Fay Orfanidou talks to us
Fay Orfanidou, member and and Executive Director of Katheti, holds a BA in Studies in Hellenic Cultural Studies and two MAs: in Social Sciences and in Education and Human Rights. For 20 years she was working as a translator and subtitler from and to English, Spanish, Italian and German. She has also worked in the field of civil society, for WWF Greece and for Fair Trade Hellas, as Project Manager. She has attended seminars about Facilitating of Educational Programs, Cultural Management, Human Resources Management, Public Relations, Project Management. Strategy for Small and Medium NGOs and Business Coaching. She will participate as a career guidance counselor and coach in Katheti’s new “Life and Career” program.
Tell us about your work.
I am a member and Executive Director of Katheti. Katheti launches “Life and Career”, a program of professional and personal development, career orientation and skill building. This program will offer career counseling, coaching sessions and a range of personal and professional development videos. These are remarkable services, that students and professionals in the area would not necessarily have access to. This program is at the heart of Katheti’s goal for the sustainable development of the local area.
What is your relationship with the local area?
I live in Lemonodasos, I work in Galatas, my parents live on Poros island. I grew up in the wider area of Athens, but my mother is from Poros. She belongs to the Vettas family. I have spent half my life here: weekends, holidays, bank holidays; and since 2012, I am trying to become a permanent resident. Initially, I was a founding member of Litrivi, a cultural venue at Pounta, Poros, and since 2017, I founded Katheti, together with my cousin Eva Douzina.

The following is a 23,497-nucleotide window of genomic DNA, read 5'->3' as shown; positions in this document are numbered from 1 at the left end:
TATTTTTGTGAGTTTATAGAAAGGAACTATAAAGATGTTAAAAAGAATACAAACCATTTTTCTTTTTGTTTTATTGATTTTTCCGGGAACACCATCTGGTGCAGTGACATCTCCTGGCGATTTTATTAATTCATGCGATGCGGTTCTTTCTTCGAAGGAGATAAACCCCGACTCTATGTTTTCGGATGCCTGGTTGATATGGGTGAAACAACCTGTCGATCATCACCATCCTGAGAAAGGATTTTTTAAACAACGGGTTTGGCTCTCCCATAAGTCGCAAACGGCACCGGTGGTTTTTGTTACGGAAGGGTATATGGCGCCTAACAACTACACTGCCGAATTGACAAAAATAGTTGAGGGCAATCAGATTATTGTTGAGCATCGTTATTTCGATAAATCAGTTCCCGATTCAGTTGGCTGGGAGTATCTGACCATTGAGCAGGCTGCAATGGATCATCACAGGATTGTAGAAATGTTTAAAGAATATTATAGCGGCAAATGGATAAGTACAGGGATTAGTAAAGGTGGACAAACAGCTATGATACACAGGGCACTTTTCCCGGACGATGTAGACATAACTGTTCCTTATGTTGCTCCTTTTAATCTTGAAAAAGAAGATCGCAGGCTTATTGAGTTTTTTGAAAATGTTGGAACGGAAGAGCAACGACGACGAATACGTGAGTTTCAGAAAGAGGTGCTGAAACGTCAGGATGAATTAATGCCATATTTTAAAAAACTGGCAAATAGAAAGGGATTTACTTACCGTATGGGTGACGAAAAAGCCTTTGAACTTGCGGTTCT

How has crisis affected your work and your life and how do you deal with it?
I answer this question in the midst of a new, perhaps more significant, crisis, due to Covid-19. The answer in both cases is the same: Of course, both my work and my life in general have been affected by the crises. But crises are always the best times for one to come to terms with their choices and change direction where needed. I always try to think in a multifaceted, creative and flexible way, to “shuffle the cards” as I use to say. This is how I have faced all the crises in my life, whether personal or collective.
Which of your knowledge and personality traits have been most useful to you in your professional life?
Flexibility, as I already mentioned, curiosity and hard work have always been my weapons in life. Also, my faith in people, thanks to which I have gained a large circle of friends and collaborators, which I continue to expand. Practically speaking, my love for foreign languages and my interest in a variety of fields, from the most theoretical to the most technical, have helped me a lot. Last but not least, my willingness to offer, which I translated into volunteering, was decisive. I have been volunteering for a variety of causes for over 20 years now, and it is an life stance that I would not change for anything, because it has given me so much more than I have offered to others.